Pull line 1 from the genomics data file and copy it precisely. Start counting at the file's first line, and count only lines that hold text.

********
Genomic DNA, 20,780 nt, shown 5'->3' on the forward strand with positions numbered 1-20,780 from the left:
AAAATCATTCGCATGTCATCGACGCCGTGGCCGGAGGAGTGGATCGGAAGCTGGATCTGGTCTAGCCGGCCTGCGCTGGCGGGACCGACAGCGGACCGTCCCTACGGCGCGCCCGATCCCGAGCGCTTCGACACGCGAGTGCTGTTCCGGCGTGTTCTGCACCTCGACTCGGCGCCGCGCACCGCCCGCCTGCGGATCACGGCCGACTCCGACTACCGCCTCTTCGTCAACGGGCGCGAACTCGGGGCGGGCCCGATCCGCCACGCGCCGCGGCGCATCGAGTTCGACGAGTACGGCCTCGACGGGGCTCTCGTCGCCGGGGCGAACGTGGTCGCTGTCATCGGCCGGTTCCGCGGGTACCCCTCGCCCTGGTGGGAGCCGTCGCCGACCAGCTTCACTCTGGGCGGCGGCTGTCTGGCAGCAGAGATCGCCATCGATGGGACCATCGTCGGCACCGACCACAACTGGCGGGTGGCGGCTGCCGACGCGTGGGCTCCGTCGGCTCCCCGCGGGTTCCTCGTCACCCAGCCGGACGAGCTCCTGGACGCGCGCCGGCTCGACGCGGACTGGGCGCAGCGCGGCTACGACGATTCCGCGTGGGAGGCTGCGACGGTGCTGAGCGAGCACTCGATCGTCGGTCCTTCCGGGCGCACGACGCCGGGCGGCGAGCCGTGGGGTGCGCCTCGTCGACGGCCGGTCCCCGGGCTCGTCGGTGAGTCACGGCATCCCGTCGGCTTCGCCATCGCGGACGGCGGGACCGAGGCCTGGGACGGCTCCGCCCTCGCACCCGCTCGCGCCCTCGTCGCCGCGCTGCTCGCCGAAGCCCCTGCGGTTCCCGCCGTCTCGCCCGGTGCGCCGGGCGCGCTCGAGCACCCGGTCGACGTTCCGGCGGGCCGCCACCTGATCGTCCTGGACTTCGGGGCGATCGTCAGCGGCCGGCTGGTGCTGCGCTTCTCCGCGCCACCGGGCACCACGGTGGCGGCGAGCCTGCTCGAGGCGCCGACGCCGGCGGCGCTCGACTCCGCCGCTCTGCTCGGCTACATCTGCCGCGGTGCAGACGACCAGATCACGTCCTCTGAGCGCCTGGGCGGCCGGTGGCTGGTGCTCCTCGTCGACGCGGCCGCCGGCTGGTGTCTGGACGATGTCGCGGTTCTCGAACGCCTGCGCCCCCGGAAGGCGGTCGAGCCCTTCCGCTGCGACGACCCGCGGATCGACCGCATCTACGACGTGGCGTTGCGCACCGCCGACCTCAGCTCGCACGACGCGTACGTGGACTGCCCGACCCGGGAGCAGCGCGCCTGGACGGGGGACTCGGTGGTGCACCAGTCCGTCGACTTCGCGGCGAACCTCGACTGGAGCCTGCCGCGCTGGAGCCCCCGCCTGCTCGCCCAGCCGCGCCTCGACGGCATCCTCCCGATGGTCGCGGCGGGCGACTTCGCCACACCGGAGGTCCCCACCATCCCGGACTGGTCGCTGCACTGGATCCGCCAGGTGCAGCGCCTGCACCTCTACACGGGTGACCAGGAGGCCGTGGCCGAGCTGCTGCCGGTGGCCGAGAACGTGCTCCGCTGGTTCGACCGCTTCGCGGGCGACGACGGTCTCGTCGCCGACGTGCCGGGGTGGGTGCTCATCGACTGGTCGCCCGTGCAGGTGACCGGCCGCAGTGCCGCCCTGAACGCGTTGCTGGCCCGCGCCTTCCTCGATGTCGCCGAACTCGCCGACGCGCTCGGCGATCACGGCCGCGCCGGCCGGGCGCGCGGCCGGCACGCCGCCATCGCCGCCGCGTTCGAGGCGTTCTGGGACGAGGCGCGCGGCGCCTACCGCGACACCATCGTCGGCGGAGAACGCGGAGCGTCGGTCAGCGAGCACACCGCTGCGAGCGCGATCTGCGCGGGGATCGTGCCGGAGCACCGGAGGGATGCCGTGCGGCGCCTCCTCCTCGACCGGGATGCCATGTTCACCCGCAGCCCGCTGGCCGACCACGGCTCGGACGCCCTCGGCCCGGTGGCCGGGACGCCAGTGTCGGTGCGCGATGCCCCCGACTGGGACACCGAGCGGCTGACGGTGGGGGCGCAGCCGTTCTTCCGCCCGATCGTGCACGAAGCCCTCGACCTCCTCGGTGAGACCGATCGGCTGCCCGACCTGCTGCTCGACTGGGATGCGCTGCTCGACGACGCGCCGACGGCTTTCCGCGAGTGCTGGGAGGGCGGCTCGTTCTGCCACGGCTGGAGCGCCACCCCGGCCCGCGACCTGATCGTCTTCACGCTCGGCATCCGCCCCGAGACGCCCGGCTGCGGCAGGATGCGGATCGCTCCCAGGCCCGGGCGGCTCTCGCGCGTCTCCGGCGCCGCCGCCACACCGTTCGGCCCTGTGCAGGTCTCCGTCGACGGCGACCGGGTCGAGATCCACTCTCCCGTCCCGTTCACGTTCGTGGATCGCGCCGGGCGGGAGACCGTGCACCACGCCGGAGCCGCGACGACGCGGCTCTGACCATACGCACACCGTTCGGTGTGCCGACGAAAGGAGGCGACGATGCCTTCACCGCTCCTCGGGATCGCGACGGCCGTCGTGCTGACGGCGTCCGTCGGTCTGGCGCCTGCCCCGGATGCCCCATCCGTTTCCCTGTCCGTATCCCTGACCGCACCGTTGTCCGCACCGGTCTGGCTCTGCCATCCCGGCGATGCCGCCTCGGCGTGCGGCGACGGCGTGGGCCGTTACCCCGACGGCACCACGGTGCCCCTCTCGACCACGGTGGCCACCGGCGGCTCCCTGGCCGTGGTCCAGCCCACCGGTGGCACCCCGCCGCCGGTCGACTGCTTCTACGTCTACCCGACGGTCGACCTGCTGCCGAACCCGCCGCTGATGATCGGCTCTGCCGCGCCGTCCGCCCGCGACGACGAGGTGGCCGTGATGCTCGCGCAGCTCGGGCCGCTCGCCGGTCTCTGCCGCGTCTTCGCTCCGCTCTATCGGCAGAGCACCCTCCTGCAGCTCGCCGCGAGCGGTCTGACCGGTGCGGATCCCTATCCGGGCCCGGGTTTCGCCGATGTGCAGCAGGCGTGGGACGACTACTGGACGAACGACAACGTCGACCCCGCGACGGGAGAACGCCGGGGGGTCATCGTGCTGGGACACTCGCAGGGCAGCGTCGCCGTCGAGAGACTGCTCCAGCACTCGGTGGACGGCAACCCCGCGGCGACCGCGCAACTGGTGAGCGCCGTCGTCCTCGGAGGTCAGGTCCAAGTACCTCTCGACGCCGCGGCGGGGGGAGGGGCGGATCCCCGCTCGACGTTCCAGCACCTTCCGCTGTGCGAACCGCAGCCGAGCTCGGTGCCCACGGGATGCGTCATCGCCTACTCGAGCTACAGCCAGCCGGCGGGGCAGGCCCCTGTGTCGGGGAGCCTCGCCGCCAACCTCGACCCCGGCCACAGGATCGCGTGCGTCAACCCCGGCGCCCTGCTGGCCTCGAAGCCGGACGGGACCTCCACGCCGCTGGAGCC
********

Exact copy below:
Genomic DNA, 20,780 nt, shown 5'->3' on the forward strand with positions numbered 1-20,780 from the left: